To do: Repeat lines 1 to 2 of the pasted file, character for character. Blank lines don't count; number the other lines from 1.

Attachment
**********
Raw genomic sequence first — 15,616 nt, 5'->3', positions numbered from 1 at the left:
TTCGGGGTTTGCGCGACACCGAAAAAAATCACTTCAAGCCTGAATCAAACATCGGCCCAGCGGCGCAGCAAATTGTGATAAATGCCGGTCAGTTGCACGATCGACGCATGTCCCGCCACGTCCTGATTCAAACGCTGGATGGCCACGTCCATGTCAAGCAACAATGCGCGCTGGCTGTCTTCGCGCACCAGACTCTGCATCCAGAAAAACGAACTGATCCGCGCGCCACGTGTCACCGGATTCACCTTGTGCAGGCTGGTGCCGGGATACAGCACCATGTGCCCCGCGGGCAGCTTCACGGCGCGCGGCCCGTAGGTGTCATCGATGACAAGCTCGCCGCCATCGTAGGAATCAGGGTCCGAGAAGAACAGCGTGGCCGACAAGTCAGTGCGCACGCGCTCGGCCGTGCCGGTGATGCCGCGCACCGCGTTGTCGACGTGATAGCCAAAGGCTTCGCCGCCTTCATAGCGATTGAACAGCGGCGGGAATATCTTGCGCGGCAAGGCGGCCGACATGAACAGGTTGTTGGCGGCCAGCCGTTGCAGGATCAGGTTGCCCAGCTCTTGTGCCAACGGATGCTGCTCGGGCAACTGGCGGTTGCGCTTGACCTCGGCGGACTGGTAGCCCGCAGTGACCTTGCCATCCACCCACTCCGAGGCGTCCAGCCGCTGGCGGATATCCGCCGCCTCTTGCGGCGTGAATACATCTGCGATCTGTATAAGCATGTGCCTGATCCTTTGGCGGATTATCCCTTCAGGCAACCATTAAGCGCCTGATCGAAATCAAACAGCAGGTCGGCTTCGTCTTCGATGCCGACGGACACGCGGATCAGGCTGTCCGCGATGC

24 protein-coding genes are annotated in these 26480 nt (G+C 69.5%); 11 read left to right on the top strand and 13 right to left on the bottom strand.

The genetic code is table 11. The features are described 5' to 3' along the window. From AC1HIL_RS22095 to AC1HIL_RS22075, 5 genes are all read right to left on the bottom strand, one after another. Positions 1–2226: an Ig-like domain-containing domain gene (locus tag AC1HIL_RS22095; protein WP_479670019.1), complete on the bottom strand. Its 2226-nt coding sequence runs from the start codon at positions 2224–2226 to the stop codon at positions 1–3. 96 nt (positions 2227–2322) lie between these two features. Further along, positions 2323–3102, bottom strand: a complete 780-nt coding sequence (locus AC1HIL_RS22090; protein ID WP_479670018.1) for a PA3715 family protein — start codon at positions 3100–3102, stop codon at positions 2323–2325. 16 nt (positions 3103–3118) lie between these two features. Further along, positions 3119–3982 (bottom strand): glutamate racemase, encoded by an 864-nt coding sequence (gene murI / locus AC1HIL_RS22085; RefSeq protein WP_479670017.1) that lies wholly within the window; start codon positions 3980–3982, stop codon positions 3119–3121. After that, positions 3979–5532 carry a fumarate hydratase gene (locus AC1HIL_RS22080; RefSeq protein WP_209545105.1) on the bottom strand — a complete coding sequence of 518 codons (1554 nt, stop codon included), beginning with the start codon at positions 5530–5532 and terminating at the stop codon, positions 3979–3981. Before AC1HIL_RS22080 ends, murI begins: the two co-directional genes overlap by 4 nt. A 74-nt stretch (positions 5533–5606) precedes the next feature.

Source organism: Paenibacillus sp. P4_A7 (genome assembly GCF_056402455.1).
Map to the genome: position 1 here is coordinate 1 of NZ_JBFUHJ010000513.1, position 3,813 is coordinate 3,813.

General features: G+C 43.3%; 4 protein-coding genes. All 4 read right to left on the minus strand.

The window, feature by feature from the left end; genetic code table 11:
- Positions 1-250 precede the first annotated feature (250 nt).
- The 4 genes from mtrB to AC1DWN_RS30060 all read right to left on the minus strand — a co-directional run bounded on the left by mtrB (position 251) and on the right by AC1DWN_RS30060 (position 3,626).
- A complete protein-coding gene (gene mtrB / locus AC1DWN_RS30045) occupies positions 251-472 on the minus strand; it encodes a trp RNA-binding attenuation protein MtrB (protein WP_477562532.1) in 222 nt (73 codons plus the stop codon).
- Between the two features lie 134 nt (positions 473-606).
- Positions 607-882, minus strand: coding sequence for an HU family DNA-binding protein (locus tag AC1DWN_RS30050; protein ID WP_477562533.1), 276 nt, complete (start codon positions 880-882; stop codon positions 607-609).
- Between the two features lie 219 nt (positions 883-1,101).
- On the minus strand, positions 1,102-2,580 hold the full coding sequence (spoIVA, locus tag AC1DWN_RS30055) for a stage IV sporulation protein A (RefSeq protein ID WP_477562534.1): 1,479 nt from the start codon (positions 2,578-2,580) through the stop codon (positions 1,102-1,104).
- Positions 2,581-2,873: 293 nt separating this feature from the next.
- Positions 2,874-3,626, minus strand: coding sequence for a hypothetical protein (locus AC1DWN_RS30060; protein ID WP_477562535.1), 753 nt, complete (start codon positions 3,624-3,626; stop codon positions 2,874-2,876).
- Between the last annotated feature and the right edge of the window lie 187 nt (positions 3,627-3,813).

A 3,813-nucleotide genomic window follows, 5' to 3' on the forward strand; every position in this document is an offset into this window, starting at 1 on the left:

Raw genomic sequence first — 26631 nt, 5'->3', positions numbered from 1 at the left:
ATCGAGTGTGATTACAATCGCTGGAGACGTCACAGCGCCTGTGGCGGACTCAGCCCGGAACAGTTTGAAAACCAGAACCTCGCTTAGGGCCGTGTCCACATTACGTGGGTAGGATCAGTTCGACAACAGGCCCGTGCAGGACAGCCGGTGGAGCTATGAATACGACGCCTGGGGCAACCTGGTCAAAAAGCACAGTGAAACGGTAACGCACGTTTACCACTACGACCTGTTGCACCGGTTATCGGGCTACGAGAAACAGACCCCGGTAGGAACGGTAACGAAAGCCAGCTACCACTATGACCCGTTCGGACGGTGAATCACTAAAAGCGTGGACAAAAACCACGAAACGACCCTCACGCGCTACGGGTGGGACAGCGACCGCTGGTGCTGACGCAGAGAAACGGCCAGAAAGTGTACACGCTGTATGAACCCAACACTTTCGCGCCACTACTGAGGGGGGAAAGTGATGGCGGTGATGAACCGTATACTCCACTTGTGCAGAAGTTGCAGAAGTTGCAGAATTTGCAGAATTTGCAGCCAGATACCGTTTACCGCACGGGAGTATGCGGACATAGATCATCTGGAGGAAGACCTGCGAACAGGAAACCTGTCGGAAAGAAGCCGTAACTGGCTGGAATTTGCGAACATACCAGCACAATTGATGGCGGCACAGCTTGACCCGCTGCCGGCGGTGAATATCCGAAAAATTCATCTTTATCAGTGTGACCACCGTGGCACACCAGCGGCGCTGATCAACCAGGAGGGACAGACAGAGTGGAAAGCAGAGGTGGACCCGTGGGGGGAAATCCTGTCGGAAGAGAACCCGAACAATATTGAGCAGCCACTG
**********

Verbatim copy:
Raw genomic sequence first — 15,616 nt, 5'->3', positions numbered from 1 at the left:
TTCGGGGTTTGCGCGACACCGAAAAAAATCACTTCAAGCCTGAATCAAACATCGGCCCAGCGGCGCAGCAAATTGTGATAAATGCCGGTCAGTTGCACGATCGACGCATGTCCCGCCACGTCCTGATTCAAACGCTGGATGGCCACGTCCATGTCAAGCAACAATGCGCGCTGGCTGTCTTCGCGCACCAGACTCTGCATCCAGAAAAACGAACTGATCCGCGCGCCACGTGTCACCGGATTCACCTTGTGCAGGCTGGTGCCGGGATACAGCACCATGTGCCCCGCGGGCAGCTTCACGGCGCGCGGCCCGTAGGTGTCATCGATGACAAGCTCGCCGCCATCGTAGGAATCAGGGTCCGAGAAGAACAGCGTGGCCGACAAGTCAGTGCGCACGCGCTCGGCCGTGCCGGTGATGCCGCGCACCGCGTTGTCGACGTGATAGCCAAAGGCTTCGCCGCCTTCATAGCGATTGAACAGCGGCGGGAATATCTTGCGCGGCAAGGCGGCCGACATGAACAGGTTGTTGGCGGCCAGCCGTTGCAGGATCAGGTTGCCCAGCTCTTGTGCCAACGGATGCTGCTCGGGCAACTGGCGGTTGCGCTTGACCTCGGCGGACTGGTAGCCCGCAGTGACCTTGCCATCCACCCACTCCGAGGCGTCCAGCCGCTGGCGGATATCCGCCGCCTCTTGCGGCGTGAATACATCTGCGATCTGTATAAGCATGTGCCTGATCCTTTGGCGGATTATCCCTTCAGGCAACCATTAAGCGCCTGATCGAAATCAAACAGCAGGTCGGCTTCGTCTTCGATGCCGACGGACACGCGGATCAGGCTGTCCGCGATGC